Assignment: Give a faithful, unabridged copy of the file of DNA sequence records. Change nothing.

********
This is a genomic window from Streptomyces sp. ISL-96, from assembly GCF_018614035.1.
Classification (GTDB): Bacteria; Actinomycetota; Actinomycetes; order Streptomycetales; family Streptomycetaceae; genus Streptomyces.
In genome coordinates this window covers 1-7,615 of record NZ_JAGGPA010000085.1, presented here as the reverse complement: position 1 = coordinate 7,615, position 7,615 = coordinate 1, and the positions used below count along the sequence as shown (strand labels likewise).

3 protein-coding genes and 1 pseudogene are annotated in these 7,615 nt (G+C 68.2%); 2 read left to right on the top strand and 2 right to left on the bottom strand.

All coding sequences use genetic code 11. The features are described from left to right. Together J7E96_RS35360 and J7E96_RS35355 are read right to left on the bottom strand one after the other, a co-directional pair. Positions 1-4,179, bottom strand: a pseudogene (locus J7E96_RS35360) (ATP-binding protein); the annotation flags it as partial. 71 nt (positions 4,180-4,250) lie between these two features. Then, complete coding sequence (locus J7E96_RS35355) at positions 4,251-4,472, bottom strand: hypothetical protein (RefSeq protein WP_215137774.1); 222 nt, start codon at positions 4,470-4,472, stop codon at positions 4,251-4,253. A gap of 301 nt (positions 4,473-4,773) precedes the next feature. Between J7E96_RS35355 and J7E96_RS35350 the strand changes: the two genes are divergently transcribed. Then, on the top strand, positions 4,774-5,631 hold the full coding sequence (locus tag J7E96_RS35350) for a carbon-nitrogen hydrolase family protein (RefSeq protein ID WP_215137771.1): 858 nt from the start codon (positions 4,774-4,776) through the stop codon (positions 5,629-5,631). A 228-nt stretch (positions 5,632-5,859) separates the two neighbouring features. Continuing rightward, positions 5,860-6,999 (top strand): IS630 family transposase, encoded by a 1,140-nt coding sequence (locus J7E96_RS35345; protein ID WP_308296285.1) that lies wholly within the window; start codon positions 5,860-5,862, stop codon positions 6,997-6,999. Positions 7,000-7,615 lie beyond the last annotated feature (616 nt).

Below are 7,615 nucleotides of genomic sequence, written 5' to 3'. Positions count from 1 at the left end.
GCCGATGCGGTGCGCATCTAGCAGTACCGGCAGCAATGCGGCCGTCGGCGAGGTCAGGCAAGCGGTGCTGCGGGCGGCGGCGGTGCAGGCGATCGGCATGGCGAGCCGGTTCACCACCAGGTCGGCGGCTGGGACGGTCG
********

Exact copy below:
This is a genomic window from Streptomyces sp. ISL-96, from assembly GCF_018614035.1.
Classification (GTDB): Bacteria; Actinomycetota; Actinomycetes; order Streptomycetales; family Streptomycetaceae; genus Streptomyces.
In genome coordinates this window covers 1-7,615 of record NZ_JAGGPA010000085.1, presented here as the reverse complement: position 1 = coordinate 7,615, position 7,615 = coordinate 1, and the positions used below count along the sequence as shown (strand labels likewise).

3 protein-coding genes and 1 pseudogene are annotated in these 7,615 nt (G+C 68.2%); 2 read left to right on the top strand and 2 right to left on the bottom strand.

All coding sequences use genetic code 11. The features are described from left to right. Together J7E96_RS35360 and J7E96_RS35355 are read right to left on the bottom strand one after the other, a co-directional pair. Positions 1-4,179, bottom strand: a pseudogene (locus J7E96_RS35360) (ATP-binding protein); the annotation flags it as partial. 71 nt (positions 4,180-4,250) lie between these two features. Then, complete coding sequence (locus J7E96_RS35355) at positions 4,251-4,472, bottom strand: hypothetical protein (RefSeq protein WP_215137774.1); 222 nt, start codon at positions 4,470-4,472, stop codon at positions 4,251-4,253. A gap of 301 nt (positions 4,473-4,773) precedes the next feature. Between J7E96_RS35355 and J7E96_RS35350 the strand changes: the two genes are divergently transcribed. Then, on the top strand, positions 4,774-5,631 hold the full coding sequence (locus tag J7E96_RS35350) for a carbon-nitrogen hydrolase family protein (RefSeq protein ID WP_215137771.1): 858 nt from the start codon (positions 4,774-4,776) through the stop codon (positions 5,629-5,631). A 228-nt stretch (positions 5,632-5,859) separates the two neighbouring features. Continuing rightward, positions 5,860-6,999 (top strand): IS630 family transposase, encoded by a 1,140-nt coding sequence (locus J7E96_RS35345; protein ID WP_308296285.1) that lies wholly within the window; start codon positions 5,860-5,862, stop codon positions 6,997-6,999. Positions 7,000-7,615 lie beyond the last annotated feature (616 nt).

Below are 7,615 nucleotides of genomic sequence, written 5' to 3'. Positions count from 1 at the left end.
GCCGATGCGGTGCGCATCTAGCAGTACCGGCAGCAATGCGGCCGTCGGCGAGGTCAGGCAAGCGGTGCTGCGGGCGGCGGCGGTGCAGGCGATCGGCATGGCGAGCCGGTTCACCACCAGGTCGGCGGCTGGGACGGTCG